Conclusion

Varicella infection (chickenpox) is a common illness of childhood. In otherwise healthy children ≥12 years old, the illness is often mild and can be managed with supportive therapy. If required, antiviral therapy can be initiated within 24 hours of the onset of rash. The most effective way to prevent a varicella outbreak is through universal immunization with varicella vaccine. This strategy not only prevents a severe or complicated form of the disease in healthy children, but it also serves to protect at-risk children including those who are immunologically compromised and cannot receive live vaccines. Furthermore, post exposure can be managed with varicella-zoster immunoglobulin preparation, an antiviral agent, or the vaccine.

REFERENCES

1. Sagraves R, Morrison Y. Varicella-zoster virus: recent therapeutic advances. J Pediatr Health Care. 1995;9:81-86.
2. Arvin AM. Antiviral therapy for varicella and herpes zoster. Semin Pediatr Infect Dis. 2002;13:12-21.
3. Heininger U, Seward JF. Varicella. Lancet. 2006;368:1365-1376.
4. Wharton M. The epidemiology of varicella-zoster virus infections. Infect Dis Clin N Am. 1996;10:571-581.
5. American Academy of Pediatrics. Committee on Infectious Diseases. Varicella vaccine update. Pediatrics. 2000;105:136-141.
6. Nguyen HQ, Jumaan AO, Seward JF. Decline in mortality due to varicella after implementation of varicella vaccination in the United States. N Engl J Med. 2005;352:450-458.
7. Cohen JI, Brunell PA, Straus SE, Krause PR. Recent advances in varicella-zoster virus infection. Ann Intern Med. 1999;130:922-932.
8. Gershon AA, Mervish NF, LaRussa PF, et al. Varicella-zoster virus infection in children with underlying human immunodeficiency virus infection. J Infect Dis. 1997;176:1496-1500.
9. Belay ED, Bresee JS, Holman RC, et al. Reye’s syndrome in the United States from 1981 through 1997. N Engl J Med. 1999;340:1377-1382.
10. Pergam SA, Limaye AP. Varicella zoster virus (VZV) in solid organ transplant recipients. Am J Transplant. 2009;9(suppl 4):108-115.
11. Zuckerman RA, Limaye AP. Varicella zoster virus (VZV) and herpes simplex virus (HSV) in solid organ transplant patients. Am J Transplant. 2013;13(suppl 3):55-66.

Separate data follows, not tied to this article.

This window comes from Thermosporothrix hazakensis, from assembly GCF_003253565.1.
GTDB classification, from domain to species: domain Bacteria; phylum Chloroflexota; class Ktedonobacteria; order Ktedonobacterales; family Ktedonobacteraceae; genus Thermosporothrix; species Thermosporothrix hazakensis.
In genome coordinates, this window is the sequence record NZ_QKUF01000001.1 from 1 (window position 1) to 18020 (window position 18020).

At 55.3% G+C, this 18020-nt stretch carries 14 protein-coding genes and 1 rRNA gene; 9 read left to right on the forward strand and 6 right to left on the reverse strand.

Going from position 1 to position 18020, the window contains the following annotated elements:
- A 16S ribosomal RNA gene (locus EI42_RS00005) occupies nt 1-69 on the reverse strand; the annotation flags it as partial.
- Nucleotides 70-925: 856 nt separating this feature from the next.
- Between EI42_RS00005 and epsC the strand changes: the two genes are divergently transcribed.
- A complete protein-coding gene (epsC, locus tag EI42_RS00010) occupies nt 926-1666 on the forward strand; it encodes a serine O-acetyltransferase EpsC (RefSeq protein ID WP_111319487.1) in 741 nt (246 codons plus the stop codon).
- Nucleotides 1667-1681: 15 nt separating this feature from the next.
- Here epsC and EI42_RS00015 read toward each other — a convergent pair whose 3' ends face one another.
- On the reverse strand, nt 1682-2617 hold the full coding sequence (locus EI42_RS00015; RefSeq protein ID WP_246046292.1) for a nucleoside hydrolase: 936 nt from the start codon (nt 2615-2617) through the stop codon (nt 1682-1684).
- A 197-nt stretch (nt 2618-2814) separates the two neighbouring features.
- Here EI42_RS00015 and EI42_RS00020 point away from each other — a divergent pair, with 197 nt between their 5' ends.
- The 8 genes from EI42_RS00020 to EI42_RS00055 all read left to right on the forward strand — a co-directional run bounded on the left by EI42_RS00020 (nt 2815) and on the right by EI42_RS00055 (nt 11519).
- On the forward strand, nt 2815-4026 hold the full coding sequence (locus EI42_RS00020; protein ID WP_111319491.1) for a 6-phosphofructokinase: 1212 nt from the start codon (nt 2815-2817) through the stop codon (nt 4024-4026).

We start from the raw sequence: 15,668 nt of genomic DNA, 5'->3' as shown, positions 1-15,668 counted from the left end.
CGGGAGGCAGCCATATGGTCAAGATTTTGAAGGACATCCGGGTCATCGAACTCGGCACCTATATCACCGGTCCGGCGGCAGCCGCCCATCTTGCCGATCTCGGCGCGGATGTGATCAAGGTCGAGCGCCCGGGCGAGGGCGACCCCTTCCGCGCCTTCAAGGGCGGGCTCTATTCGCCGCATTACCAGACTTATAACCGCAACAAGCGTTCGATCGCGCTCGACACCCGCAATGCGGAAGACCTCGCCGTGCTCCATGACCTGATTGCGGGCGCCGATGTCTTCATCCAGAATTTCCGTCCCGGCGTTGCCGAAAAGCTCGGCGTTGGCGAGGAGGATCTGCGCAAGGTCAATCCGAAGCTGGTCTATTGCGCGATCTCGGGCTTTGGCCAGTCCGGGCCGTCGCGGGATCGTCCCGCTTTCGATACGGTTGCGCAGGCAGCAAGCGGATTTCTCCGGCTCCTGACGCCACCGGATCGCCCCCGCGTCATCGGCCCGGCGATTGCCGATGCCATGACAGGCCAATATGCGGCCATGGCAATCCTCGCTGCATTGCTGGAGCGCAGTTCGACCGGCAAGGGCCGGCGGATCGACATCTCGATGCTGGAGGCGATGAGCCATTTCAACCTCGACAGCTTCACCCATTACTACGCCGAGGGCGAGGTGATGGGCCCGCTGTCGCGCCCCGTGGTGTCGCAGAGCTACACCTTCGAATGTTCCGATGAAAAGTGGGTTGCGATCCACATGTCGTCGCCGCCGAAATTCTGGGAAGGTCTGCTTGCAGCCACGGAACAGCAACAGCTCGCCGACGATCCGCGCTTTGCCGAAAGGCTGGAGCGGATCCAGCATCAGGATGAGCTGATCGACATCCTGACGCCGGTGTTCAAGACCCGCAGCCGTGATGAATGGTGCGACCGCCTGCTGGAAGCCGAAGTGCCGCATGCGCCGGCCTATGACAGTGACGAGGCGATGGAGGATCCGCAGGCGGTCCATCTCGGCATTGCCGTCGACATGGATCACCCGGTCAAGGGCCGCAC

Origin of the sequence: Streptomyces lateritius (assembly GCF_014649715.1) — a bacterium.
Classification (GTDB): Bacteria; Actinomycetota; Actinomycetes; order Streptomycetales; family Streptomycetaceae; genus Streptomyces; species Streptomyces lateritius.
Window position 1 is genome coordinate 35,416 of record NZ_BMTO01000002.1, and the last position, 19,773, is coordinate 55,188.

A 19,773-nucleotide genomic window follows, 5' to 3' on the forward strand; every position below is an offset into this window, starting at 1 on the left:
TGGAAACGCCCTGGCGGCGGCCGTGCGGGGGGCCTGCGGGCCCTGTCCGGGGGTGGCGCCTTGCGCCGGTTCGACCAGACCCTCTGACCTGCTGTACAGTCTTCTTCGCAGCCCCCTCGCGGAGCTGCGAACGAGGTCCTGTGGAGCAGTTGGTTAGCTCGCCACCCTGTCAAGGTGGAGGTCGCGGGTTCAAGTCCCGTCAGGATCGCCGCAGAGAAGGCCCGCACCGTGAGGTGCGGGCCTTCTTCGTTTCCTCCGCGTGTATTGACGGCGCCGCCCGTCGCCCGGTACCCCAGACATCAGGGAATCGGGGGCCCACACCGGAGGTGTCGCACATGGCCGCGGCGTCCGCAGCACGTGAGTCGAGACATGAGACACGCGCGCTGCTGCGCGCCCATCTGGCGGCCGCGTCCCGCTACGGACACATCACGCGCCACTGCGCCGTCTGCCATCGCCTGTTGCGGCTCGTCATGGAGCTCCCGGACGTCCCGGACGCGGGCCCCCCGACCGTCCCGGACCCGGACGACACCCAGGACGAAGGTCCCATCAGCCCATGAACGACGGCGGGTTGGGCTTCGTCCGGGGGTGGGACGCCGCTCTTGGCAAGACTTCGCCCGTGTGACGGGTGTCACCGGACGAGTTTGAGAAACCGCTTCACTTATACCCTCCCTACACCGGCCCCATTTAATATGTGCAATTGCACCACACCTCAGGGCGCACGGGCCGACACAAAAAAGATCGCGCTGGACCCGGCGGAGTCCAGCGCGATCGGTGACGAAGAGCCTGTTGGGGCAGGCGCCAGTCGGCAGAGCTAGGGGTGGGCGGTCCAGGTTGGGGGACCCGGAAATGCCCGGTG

12. Roderick M, Finn A, Ramanan AV. Chickenpox in the immunocompromised child. Arch Dis Child. 2012;97:587-589.
13. Margo KL, Shaughnessy AF. Antiviral drugs in healthy children. Am Fam Physician. 1998;57:1073-1077.
14. Boivin G, Edelman CK, Pedneault L, et al. Phenotypic and genotypic characterization of acyclovir-resistant varicella-zoster viruses isolated from persons with AIDS. J Infect Disease. 1994;170:68-75.
15. Gérard L, Salmon-Céron D. Pharmacology and clinical use of foscarnet. Int J Antimicrob Agents. 1995;5:209-217.
16. Marin M, Giiris D, Chaves SS, et al. Prevention of varicella: recommendations of the Advisory Committee on Immunization Practices (ACIP). MMWR Recomm Rep. 2007;56:1-40.
17. Vasquez M, LaRussa PS, Gershon AA, et al. The effectiveness of the varicella vaccine in clinical practice. N Engl J Med. 2001;344:955-960.
18. ProQuad (measles, mumps, rubella and varicella virus vaccine live) package insert. Whitehouse Station, NJ: Merck & Co, Inc; February 2014.
19. Skull SA, Wang EEL. Varicella vaccination—a critical review of the evidence. Arch Dis Child. 2001;85:83-90.
20. Baxter R, Ray P, Tran TN, et al. Long-term effectiveness of varicella vaccine: a 14-year, prospective cohort study. Pediatrics. 2013;131:1389-1396.
21. Grose C. Varicella vaccination of children in the United States: assessment after the first decade 1995-2005. J Clin Virol. 2005;3:89-95.
22. Bate J, Chisholm J, Heath PT, et al. PEPtalk: postexposure prophylaxis against varicella in children with cancer. Arch Dis Child. 2011;96:841-845.
23. Updated recommendations for Use of VariZIG—United States, 2013. Centers for Disease Control and Prevention (CDC). MMWR Morb Mortal Wkly Rep. 2013;62:574-576.
24. Epocrates Rx Online [online database]. San Mateo, CA: Athenahealth; 2014. www.online.epocrates.com. Accessed February 9, 2014.
25. Micromedex Drug Information [online database] www.micromedexsolutions.com. Greenwood Village, CO: Truven Health Analytics; 2014. Accessed February 9, 2014.

To comment on this article, contact rdavidson@uspharmacist.com.

Popular Articles
Advertisement